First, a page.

Monday, June 7, 2010

Hitchcock Day 7 - Spellbound (1945)

Spellbound - 1945
Gregory Peck, Ingmar Bergman

I don't think I had ever seen a movie with so young a Gregory Peck, and he does an excellent job as an amnesiac struggling to discover his past and the truth about the death of a doctor he may or may not have murdered. One scene in particular, where he struggles to remember in the train station what had happened in his past is the perfect example, his face contorting in confusion and panic as he feels his memories just beyond his grasp. For as great as Gregory Peck is, I was pretty unimpressed with Bergman. She looks good and all, but with Peck's stunning performance, she seems to come up a little short. She comes close to redeeming herself toward the end, but still, she pales in comparison to her co-star.

As a tangent, you've probably heard a Theremin, even if you don't know it. It was used most often as a means to score sci-fi B-movies of the 1950's, but it is a fascinating instrument and when used properly, it works marvels, as in "Spellbound" and "The Lost Weekend," both composed by Milos Rosza. Both were nominated for Oscars in the same year, with the "Spellbound" soundtrack winning out. 

It's very ethereal, and works well in psychological films, especially in moderation, as with the alcohlic breakdown of Ray Milland in "The Lost Weekend" (hallucinating things crawling in the wall and bats flaping at his window) or the psychological breaks and memory flashes of Gregory Peck in "Spellbound." It's an amazing instrument, given that it is played without even touching it. Here is an example...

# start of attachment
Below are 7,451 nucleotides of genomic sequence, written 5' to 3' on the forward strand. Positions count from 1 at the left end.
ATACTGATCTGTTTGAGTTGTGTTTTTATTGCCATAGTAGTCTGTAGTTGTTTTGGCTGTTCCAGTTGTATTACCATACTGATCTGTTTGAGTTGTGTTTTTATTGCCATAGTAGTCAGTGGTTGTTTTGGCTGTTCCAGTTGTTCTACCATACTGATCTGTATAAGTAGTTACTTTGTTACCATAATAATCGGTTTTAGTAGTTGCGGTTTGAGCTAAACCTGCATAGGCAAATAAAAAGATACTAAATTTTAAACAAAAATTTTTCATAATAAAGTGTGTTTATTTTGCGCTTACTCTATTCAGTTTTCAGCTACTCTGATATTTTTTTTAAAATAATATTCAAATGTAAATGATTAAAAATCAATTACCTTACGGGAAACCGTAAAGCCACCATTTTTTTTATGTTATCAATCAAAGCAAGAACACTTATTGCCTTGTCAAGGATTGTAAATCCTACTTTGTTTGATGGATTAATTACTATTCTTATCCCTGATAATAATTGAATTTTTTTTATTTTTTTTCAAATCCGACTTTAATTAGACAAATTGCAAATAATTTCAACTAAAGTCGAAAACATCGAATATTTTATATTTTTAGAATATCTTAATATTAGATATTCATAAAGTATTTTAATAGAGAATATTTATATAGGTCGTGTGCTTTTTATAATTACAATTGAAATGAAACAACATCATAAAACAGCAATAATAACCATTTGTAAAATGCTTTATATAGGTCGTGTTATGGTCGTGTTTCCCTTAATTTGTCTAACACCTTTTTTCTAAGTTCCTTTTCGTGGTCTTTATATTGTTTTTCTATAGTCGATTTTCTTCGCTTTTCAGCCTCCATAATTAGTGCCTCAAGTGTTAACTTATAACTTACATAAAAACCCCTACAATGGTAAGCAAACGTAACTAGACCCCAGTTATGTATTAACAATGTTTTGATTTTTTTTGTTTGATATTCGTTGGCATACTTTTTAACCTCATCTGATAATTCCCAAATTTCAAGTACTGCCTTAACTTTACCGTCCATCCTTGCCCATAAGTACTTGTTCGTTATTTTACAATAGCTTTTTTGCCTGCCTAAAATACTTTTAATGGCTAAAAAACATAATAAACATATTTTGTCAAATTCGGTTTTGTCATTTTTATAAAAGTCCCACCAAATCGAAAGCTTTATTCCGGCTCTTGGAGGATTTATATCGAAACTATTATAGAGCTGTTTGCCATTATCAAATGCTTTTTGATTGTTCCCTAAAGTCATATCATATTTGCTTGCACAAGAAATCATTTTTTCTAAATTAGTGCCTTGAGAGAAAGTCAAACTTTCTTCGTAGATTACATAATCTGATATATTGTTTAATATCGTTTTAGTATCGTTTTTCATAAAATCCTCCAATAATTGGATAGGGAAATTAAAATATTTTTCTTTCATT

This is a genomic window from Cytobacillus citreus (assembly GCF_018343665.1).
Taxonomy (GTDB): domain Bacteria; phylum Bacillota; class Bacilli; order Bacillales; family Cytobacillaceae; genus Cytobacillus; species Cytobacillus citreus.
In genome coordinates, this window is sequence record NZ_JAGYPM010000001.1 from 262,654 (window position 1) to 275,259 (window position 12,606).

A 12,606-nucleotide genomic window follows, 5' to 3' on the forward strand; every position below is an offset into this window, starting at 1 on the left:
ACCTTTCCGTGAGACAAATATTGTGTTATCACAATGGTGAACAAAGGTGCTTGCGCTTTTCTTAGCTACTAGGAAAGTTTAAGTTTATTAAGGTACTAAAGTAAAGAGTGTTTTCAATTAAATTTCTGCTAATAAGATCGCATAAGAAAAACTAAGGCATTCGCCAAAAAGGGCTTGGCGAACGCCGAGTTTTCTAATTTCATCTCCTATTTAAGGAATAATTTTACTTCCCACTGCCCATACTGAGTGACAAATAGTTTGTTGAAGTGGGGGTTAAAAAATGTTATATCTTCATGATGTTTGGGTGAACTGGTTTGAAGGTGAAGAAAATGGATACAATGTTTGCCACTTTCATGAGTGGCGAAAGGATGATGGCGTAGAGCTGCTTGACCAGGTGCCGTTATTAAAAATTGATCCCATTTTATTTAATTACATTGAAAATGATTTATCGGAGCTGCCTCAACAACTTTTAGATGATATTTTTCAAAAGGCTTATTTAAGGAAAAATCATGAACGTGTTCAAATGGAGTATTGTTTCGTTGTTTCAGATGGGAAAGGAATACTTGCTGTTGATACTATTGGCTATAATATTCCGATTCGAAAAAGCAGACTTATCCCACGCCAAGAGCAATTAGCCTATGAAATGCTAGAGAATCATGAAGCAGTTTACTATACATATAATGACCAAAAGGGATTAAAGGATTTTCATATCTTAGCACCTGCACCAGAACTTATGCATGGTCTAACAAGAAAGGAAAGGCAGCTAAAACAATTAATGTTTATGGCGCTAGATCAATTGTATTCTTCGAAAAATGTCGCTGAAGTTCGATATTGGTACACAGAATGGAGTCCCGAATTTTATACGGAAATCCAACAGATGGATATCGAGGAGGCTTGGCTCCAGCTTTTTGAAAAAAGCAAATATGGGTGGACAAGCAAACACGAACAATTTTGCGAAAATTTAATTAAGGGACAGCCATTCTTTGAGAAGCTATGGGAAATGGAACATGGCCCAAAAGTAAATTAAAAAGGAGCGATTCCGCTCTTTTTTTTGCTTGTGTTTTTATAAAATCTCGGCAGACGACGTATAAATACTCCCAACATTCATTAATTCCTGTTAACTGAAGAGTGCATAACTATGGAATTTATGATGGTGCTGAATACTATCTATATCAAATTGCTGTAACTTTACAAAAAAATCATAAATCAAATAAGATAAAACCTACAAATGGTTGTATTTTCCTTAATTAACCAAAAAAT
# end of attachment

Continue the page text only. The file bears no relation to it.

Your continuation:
(If I knew how to embed videos on Blogger, I would, but trust me, it's cool...)

It's also interesting Hitchcock's choice of profession for his characters - psychoanalysts. It plays a heavy role in the film, so much so that AH begins with a title defining the term.

The so-called "Dream Sequence" by none other than Salvador Dali is something you just have to see. Gregory Peck running through a Dali painting. Just amazing. 

The only criticism I have is Peck's propenisty to faint when his struggle to remember becomes too intense. That, and there is a scene where Peck and Bergman go downhill skiing, and for all of the dramatic music and shocking twist, it doesn't make up for the fact that it plays like that cheesy skit ont "The Jimmy Fallon Show." 

Up next... Notorious... (But only if Machete is paying attention)...

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